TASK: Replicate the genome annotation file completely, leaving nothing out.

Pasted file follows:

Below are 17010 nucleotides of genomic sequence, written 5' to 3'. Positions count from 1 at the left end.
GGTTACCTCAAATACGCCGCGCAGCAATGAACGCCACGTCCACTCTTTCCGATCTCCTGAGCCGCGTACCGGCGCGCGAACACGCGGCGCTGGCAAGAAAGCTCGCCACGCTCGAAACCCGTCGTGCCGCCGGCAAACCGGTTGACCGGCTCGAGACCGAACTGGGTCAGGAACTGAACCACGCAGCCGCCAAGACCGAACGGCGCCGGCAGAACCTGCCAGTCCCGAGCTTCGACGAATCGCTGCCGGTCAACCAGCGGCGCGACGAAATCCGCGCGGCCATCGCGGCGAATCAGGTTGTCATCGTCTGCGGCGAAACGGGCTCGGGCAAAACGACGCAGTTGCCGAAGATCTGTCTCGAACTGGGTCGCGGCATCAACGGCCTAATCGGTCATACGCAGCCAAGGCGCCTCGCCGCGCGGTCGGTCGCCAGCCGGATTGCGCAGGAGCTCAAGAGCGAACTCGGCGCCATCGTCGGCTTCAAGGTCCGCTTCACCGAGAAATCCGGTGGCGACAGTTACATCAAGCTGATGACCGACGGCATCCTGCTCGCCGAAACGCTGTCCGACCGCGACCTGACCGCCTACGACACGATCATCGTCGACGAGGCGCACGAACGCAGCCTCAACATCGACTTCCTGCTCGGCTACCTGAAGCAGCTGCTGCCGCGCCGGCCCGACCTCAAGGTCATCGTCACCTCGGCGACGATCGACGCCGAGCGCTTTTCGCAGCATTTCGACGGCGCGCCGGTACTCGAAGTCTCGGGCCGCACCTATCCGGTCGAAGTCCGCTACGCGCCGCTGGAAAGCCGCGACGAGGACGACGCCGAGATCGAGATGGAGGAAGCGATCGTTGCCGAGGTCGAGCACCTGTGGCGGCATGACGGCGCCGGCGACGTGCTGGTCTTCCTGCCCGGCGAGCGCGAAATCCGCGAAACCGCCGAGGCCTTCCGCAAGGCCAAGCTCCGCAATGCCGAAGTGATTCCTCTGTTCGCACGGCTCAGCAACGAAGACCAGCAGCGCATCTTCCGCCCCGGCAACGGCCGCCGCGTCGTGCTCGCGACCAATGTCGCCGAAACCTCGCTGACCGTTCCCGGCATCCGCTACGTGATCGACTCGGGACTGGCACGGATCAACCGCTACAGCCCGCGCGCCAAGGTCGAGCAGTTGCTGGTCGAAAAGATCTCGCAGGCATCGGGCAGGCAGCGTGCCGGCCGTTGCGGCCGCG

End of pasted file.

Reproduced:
Below are 17010 nucleotides of genomic sequence, written 5' to 3'. Positions count from 1 at the left end.
GGTTACCTCAAATACGCCGCGCAGCAATGAACGCCACGTCCACTCTTTCCGATCTCCTGAGCCGCGTACCGGCGCGCGAACACGCGGCGCTGGCAAGAAAGCTCGCCACGCTCGAAACCCGTCGTGCCGCCGGCAAACCGGTTGACCGGCTCGAGACCGAACTGGGTCAGGAACTGAACCACGCAGCCGCCAAGACCGAACGGCGCCGGCAGAACCTGCCAGTCCCGAGCTTCGACGAATCGCTGCCGGTCAACCAGCGGCGCGACGAAATCCGCGCGGCCATCGCGGCGAATCAGGTTGTCATCGTCTGCGGCGAAACGGGCTCGGGCAAAACGACGCAGTTGCCGAAGATCTGTCTCGAACTGGGTCGCGGCATCAACGGCCTAATCGGTCATACGCAGCCAAGGCGCCTCGCCGCGCGGTCGGTCGCCAGCCGGATTGCGCAGGAGCTCAAGAGCGAACTCGGCGCCATCGTCGGCTTCAAGGTCCGCTTCACCGAGAAATCCGGTGGCGACAGTTACATCAAGCTGATGACCGACGGCATCCTGCTCGCCGAAACGCTGTCCGACCGCGACCTGACCGCCTACGACACGATCATCGTCGACGAGGCGCACGAACGCAGCCTCAACATCGACTTCCTGCTCGGCTACCTGAAGCAGCTGCTGCCGCGCCGGCCCGACCTCAAGGTCATCGTCACCTCGGCGACGATCGACGCCGAGCGCTTTTCGCAGCATTTCGACGGCGCGCCGGTACTCGAAGTCTCGGGCCGCACCTATCCGGTCGAAGTCCGCTACGCGCCGCTGGAAAGCCGCGACGAGGACGACGCCGAGATCGAGATGGAGGAAGCGATCGTTGCCGAGGTCGAGCACCTGTGGCGGCATGACGGCGCCGGCGACGTGCTGGTCTTCCTGCCCGGCGAGCGCGAAATCCGCGAAACCGCCGAGGCCTTCCGCAAGGCCAAGCTCCGCAATGCCGAAGTGATTCCTCTGTTCGCACGGCTCAGCAACGAAGACCAGCAGCGCATCTTCCGCCCCGGCAACGGCCGCCGCGTCGTGCTCGCGACCAATGTCGCCGAAACCTCGCTGACCGTTCCCGGCATCCGCTACGTGATCGACTCGGGACTGGCACGGATCAACCGCTACAGCCCGCGCGCCAAGGTCGAGCAGTTGCTGGTCGAAAAGATCTCGCAGGCATCGGGCAGGCAGCGTGCCGGCCGTTGCGGCCGCG